E2216. Is it NEC? Diagnostic Challenge in a Term Infant with Hematochezia and Abdominal Distention
  1. Thomas Stirrat; Georgetown University School of Medicine
  2. Daniel Wang; Georgetown University School of Medicine; MedStar Georgetown University Hospital
  3. Earn-Chun Lee; Georgetown University School of Medicine; MedStar Georgetown University Hospital
  4. Arash Zandieh; Georgetown University School of Medicine; MedStar Georgetown University Hospital
This educational exhibit centers on the case of an 8-week-old term infant with a history of jejunal atresia, presenting with abdominal distention, feeding intolerance, and hematochezia following discharge from the NICU. The imaging findings and clinical features overlap between necrotizing enterocolitis (NEC) and food protein-induced enterocolitis syndrome (FPIES), thus creating a diagnostic challenge. This report aims to increase awareness of FPIES in term and preterm infants with atypical presentations and emphasizes the critical role of a thorough evaluation in differentiating NEC from FPIES.

Educational Goals / Teaching Points
Formulate a differential for hematochezia in a pediatric patient. Understand NEC and the imaging manifestations of NEC. Understand clinical features of food protein enterocolitis syndrome (FPIES) and its diagnostic criteria. Recognize the overlapping imaging and clinical features between NEC and FPIES and distinguish among these entities.

Key Anatomic/Physiologic Issues and Imaging Findings/Techniques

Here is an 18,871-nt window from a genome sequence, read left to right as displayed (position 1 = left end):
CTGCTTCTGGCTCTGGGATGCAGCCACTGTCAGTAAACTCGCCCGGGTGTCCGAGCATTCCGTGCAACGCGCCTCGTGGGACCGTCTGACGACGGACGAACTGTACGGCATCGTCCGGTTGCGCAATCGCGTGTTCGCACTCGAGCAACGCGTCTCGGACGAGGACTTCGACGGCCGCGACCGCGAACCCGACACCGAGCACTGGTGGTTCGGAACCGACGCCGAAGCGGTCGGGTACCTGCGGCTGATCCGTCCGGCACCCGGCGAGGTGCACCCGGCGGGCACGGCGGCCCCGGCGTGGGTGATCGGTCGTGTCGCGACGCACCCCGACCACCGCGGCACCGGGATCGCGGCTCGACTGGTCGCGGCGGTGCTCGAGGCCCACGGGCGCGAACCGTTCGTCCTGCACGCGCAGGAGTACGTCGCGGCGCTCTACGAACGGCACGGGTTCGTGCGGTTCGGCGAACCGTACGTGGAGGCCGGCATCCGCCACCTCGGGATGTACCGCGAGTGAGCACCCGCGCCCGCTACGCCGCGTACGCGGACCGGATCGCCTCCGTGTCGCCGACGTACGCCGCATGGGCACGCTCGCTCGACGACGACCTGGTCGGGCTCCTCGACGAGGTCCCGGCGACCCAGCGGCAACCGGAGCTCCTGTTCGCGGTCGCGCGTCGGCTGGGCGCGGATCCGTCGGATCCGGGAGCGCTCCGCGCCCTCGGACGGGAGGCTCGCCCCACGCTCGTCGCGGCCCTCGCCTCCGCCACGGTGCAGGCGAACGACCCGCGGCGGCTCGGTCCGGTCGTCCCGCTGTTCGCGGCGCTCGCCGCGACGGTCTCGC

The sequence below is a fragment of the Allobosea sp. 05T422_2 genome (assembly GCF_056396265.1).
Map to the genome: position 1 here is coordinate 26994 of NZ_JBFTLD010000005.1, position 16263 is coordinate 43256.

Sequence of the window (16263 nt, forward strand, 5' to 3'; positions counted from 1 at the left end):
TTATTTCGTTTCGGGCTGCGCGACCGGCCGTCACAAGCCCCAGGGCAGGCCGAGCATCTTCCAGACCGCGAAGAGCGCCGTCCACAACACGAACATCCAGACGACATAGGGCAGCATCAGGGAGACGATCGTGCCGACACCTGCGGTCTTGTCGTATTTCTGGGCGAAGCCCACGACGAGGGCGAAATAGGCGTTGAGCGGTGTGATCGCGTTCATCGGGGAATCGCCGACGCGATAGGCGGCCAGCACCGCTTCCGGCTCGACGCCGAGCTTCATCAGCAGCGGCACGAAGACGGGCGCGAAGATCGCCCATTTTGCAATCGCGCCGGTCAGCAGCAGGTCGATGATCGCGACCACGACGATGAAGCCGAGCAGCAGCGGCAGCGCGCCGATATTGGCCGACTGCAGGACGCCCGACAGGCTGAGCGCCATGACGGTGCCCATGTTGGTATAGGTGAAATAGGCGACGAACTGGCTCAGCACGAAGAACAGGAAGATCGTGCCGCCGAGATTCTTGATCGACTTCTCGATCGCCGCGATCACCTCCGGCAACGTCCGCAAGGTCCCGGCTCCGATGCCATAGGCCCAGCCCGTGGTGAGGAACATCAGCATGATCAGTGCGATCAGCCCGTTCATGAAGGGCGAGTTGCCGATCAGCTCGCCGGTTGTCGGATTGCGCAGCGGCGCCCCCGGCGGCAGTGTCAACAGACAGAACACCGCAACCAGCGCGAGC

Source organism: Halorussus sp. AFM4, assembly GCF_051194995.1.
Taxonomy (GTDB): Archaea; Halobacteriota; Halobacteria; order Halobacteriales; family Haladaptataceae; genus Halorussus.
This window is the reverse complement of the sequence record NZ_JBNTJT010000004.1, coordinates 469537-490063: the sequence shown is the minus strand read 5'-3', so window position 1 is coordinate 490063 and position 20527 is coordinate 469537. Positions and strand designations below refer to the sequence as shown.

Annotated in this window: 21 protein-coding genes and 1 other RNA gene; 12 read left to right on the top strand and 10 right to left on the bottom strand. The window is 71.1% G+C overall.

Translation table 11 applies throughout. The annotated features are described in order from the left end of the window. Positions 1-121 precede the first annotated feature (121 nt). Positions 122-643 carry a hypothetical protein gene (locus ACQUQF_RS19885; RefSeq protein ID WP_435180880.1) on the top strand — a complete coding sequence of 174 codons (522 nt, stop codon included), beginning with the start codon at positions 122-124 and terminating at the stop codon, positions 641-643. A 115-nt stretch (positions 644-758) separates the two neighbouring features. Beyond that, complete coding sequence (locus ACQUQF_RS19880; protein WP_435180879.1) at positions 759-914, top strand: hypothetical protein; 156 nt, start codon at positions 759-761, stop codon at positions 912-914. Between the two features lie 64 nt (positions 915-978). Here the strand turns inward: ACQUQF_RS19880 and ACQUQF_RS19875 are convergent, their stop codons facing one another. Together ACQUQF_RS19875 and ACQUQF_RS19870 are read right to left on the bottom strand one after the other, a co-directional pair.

In this case, diagnostic imaging was performed utilizing radiography and ultrasound, which revealed dilated bowel loops, pneumatosis intestinalis, and portal venous gas, all of which raised concerns for both NEC and FPIES. These overlapping imaging findings and clinical features between the two conditions represent the main diagnostic challenge in this case. Additional unique pathophysiologic considerations stemming from FPIES correspond with the patient's laboratory data, clinical course, and ultimately may be distinguished by oral food challenge to render definitive diagnosis.

The pediatric patient presenting with hematochezia and abdominal distention presents a diagnostic challenge with multiple possible causes. Diagnostic imaging plays a role in the clinical workup. Both NEC and FPIES can present with dilated bowel loops, ileus, pneumatosis, and portal venous gas, but have dramatically different management/treatment and prognosis. This case underscores the need for accurate diagnosis and understanding of the implications for optimal clinical practice.